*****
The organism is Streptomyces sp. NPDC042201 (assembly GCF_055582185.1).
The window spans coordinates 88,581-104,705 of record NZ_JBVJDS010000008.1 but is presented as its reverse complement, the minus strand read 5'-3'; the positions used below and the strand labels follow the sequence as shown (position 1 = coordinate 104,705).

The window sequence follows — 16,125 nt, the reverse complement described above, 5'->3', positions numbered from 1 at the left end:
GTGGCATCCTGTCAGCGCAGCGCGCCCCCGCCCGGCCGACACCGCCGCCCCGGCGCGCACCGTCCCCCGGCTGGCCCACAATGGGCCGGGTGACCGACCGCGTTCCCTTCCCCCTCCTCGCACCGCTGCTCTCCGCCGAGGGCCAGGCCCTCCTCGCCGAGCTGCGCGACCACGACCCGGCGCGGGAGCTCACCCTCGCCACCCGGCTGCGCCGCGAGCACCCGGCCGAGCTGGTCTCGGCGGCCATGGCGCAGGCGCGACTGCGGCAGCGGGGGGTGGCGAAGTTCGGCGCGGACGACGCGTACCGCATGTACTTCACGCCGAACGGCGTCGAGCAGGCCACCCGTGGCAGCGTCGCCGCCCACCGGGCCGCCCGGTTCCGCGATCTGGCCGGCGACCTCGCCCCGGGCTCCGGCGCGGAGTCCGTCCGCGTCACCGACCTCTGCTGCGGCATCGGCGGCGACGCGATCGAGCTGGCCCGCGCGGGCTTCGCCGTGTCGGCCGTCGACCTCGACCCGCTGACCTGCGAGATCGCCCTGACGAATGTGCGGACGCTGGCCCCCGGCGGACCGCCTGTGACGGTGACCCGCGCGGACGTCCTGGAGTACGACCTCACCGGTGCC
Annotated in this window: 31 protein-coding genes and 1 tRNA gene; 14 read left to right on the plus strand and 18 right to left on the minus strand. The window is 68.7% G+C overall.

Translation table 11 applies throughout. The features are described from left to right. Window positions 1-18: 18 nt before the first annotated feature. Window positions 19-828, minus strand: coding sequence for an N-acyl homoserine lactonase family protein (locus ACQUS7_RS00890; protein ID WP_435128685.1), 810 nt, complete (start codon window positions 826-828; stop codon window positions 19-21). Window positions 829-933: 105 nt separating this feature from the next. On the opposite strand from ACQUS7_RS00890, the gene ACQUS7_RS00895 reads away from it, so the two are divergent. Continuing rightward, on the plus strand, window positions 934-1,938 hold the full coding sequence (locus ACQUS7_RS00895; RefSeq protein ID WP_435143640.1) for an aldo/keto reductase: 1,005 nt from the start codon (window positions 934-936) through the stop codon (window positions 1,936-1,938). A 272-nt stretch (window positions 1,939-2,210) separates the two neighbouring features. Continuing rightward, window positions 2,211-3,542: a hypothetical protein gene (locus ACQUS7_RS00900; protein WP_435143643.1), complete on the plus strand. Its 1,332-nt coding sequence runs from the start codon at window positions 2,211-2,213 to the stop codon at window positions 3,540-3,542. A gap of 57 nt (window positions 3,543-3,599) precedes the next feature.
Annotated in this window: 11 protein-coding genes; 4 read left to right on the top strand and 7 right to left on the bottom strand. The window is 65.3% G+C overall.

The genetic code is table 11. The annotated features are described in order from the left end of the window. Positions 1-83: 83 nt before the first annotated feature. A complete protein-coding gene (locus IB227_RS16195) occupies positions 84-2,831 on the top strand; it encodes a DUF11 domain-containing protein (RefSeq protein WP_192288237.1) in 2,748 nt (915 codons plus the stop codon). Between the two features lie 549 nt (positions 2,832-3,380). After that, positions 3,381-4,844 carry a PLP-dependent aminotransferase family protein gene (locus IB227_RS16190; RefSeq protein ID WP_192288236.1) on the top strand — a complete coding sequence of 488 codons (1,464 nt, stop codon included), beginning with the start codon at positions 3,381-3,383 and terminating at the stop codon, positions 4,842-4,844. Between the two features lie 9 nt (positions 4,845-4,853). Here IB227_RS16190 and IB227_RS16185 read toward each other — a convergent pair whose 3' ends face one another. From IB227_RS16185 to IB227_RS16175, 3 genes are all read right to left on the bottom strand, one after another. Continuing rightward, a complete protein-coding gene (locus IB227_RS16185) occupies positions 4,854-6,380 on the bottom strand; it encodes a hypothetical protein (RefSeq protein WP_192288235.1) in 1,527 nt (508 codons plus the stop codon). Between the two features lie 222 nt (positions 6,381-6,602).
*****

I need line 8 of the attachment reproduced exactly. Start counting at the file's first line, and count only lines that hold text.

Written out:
The genetic code is table 11. The annotated features are described in order from the left end of the window. Positions 1-83: 83 nt before the first annotated feature. A complete protein-coding gene (locus IB227_RS16195) occupies positions 84-2,831 on the top strand; it encodes a DUF11 domain-containing protein (RefSeq protein WP_192288237.1) in 2,748 nt (915 codons plus the stop codon). Between the two features lie 549 nt (positions 2,832-3,380). After that, positions 3,381-4,844 carry a PLP-dependent aminotransferase family protein gene (locus IB227_RS16190; RefSeq protein ID WP_192288236.1) on the top strand — a complete coding sequence of 488 codons (1,464 nt, stop codon included), beginning with the start codon at positions 3,381-3,383 and terminating at the stop codon, positions 4,842-4,844. Between the two features lie 9 nt (positions 4,845-4,853). Here IB227_RS16190 and IB227_RS16185 read toward each other — a convergent pair whose 3' ends face one another. From IB227_RS16185 to IB227_RS16175, 3 genes are all read right to left on the bottom strand, one after another. Continuing rightward, a complete protein-coding gene (locus IB227_RS16185) occupies positions 4,854-6,380 on the bottom strand; it encodes a hypothetical protein (RefSeq protein WP_192288235.1) in 1,527 nt (508 codons plus the stop codon). Between the two features lie 222 nt (positions 6,381-6,602).